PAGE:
A therapist can only provide resources, suggest different things to try, but in the end they can’t make you DO anything. You have to put some work into it as well. And this all entails a lot more than just listening to people talk.

  1. I have to talk about my childhood.

You might explore childhood events that had an impact in your life. But it really depends on the reason for seeking therapy. If you have a pattern of being in unhealthy relationships, for example,  it makes sense to explore childhood events, as we learn about relationships from our first teachers, our parents. Also, we can predict future behaviors by looking at past behaviors. It’s important to know if you have a pattern of negative thinking or being that is contributing to problems. Exploring and working on this can help you change those behaviors.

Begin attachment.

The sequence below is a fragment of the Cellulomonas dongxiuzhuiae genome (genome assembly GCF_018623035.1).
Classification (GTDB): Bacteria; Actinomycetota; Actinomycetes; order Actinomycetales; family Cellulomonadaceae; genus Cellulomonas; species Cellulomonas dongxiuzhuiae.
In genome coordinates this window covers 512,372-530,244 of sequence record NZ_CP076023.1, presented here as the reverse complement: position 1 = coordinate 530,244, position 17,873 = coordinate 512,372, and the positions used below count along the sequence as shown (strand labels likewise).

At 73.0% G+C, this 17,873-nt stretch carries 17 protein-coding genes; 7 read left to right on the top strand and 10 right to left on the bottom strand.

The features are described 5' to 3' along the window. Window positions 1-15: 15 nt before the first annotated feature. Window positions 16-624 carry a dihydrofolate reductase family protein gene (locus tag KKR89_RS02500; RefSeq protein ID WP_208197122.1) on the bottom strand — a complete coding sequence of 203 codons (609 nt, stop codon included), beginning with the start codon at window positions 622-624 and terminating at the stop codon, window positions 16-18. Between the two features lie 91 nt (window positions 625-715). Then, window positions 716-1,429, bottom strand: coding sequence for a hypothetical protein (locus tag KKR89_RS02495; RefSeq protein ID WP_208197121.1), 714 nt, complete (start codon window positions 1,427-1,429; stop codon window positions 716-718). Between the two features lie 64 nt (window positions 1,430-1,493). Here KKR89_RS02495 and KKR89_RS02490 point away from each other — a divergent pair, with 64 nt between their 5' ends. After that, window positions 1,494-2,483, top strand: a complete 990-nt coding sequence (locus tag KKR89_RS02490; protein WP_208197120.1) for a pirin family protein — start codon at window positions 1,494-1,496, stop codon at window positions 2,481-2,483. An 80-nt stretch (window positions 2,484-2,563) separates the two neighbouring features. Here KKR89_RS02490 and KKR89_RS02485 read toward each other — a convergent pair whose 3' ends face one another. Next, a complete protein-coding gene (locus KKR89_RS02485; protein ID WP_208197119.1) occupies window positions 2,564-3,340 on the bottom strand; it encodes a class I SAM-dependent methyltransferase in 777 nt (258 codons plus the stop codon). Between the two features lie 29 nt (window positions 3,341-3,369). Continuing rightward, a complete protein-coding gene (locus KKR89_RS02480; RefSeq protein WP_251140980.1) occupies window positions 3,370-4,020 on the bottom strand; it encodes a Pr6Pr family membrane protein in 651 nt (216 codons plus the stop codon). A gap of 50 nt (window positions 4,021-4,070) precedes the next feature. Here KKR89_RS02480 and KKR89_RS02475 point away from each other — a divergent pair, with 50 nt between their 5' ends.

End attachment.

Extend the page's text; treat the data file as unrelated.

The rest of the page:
However, if you are seeking therapy because you’re having trouble adjusting to graduating from high school or college, you might just focus on the problem at hand. Many therapist will focus on solutions to the current problem, not childhood issues.


I hope that some of these myths were cleared up. Ultimately, therapy is a process and you have to judge it from your own experience. I hope that you find the right therapist for you along your journey in personal development.

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About Liza J Alvarado, MS, LPC

Liza J Alvarado is a professional counselor in private practice. She serves Adolescents, young adults, and Spanish speaking families in the Bethlehem, PA area.